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New Technology developed for faster healing of chronic wounds


New Technology developed for faster healing of chronic wounds

Chronic wounds comprise a growing clinical problem that represents >3% of the healthcare budget in industrialized countries. Drug development is hampered by the proteolytic nature of the wounds, which greatly limits drug bioavailability. A new technology that circumvents this by on-site production and reduced chemokine degradation has been developed by Researchers at Uppsala University for faster healing of wounds.Their findings have been published in journal PNAS.The new way of accelerating wound healing involves the use of lactic acid bacteria as vectors to produce and deliver a human chemokine on site in wounds. 

Impaired wound closure is a growing medical problem associated with metabolic diseases and aging. Immune cells play important roles in wound healing by following instructions from the microenvironment. The researchers developed a technology to bioengineer the wound microenvironment and enhance healing abilities of the immune cells.Lactobacilli bacteria were transformed into CXCL12-producing vectors to bioengineer the wound microenvironment after topical application. Consequently, the immune cells driving the healing process were reinforced, which greatly accelerated wound closure in healthy mice, in mouse models of hyperglycemia and peripheral ischemia, and in a wound model using human skin disks. Initial safety studies demonstrated that neither bacteria nor the chemokine produced was detected in systemic circulation following application to open wounds.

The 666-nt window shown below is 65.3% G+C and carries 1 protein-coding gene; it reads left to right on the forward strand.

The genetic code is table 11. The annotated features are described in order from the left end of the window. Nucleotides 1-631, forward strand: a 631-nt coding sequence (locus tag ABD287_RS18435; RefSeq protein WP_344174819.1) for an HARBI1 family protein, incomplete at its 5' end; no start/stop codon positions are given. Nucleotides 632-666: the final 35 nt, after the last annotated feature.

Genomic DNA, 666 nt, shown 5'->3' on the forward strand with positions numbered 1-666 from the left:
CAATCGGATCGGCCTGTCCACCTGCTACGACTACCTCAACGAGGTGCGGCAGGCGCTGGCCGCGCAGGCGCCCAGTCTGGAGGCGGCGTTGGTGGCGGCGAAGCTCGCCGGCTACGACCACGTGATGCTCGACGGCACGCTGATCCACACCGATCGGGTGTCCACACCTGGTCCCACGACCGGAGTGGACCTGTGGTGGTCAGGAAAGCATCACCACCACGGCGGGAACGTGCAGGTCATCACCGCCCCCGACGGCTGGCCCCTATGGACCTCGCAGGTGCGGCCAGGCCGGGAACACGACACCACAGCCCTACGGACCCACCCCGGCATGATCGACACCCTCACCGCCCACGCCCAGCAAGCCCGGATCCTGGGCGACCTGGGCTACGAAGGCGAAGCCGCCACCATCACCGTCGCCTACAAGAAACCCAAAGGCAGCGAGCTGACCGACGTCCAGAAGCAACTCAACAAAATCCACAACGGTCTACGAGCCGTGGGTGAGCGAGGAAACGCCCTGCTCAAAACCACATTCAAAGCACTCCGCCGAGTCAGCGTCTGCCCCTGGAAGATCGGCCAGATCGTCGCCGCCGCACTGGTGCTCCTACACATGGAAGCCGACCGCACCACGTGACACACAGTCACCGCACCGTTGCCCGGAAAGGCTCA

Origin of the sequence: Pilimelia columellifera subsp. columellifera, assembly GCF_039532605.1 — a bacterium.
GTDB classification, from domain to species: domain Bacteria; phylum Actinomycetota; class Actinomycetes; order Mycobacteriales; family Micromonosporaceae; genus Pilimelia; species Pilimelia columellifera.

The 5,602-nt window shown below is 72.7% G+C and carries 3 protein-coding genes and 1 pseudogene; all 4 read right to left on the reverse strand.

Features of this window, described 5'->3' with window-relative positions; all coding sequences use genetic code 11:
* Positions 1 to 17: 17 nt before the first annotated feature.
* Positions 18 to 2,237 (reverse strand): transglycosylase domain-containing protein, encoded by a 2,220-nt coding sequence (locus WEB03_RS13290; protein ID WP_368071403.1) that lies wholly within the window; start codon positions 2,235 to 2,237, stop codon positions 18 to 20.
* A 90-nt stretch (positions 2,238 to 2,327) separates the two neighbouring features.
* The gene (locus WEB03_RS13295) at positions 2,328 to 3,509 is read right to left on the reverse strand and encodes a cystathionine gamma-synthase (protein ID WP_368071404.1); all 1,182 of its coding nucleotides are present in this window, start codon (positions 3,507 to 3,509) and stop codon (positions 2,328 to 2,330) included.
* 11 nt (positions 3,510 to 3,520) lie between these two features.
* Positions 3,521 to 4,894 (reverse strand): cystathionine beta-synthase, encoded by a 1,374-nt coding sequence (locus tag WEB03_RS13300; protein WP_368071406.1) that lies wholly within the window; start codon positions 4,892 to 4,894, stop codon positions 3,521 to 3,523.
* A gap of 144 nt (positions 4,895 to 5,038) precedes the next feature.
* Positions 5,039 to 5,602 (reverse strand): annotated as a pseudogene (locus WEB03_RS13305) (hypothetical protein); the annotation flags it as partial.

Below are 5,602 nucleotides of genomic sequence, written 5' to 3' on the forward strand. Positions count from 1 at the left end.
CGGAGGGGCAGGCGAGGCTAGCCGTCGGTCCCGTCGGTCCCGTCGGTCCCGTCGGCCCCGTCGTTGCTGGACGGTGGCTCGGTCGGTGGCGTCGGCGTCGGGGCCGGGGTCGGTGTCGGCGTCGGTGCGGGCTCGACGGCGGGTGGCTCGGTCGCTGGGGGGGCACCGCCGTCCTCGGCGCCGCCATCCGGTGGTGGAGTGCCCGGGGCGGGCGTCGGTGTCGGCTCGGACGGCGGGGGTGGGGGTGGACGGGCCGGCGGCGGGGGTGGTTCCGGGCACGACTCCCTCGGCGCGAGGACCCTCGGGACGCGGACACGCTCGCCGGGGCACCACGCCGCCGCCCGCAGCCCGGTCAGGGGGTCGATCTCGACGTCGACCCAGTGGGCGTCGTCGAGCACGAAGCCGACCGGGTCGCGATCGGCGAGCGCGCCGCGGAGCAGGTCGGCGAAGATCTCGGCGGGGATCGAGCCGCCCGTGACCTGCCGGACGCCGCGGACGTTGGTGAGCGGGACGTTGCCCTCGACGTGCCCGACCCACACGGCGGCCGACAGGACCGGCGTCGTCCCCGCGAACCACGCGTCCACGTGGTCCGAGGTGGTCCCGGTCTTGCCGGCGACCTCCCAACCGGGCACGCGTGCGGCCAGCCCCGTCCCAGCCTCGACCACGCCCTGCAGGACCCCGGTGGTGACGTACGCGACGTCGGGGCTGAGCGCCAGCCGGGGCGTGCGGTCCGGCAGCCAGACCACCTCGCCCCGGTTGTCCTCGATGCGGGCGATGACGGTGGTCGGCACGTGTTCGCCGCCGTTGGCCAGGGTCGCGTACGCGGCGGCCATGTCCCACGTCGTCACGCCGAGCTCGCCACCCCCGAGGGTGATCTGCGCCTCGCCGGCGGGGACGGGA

“We have developed a drug candidate, a next-generation biologic medical product, and are now publishing the fantastic results from the preclinical part where wound healing was strongly accelerated in mice,” says Mia Phillipson, professor at the Department of Medical Cell Biology, Division of Integrative Physiology, Uppsala University.

Development of drugs accelerating wound healing is limited by the proteolytic nature of wounds. The new technology overcomes this by on-site chemokine production and reduced degradation, which together ensure prolonged chemokine bioavailability that instructed local immune cells and enhanced wound healing.

“The chemokine, CXCL12, is endogenously upregulated in injured tissue and by increasing the levels further, more immune cells are recruited and are more specialised to heal the wound, which accelerates the whole process,” says Professor Phillipson.

For more details click on the link: https://doi.org/10.1073/pnas.1716580115

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Dr. Kamal Kant Kohli

Dr. Kamal Kant Kohli

A Medical practitioner with a flair for writing medical articles, Dr Kamal Kant Kohli joined Medical Dialogues as an Editor-in-Chief for the Speciality Medical Dialogues. Before Joining Medical Dialogues, he has served as the Hony. Secretary of the Delhi Medical Association as well as the chairman of Anti-Quackery Committee in Delhi and worked with other Medical Councils of India. Email: drkohli@medicaldialogues.in. Contact no. 011-43720751
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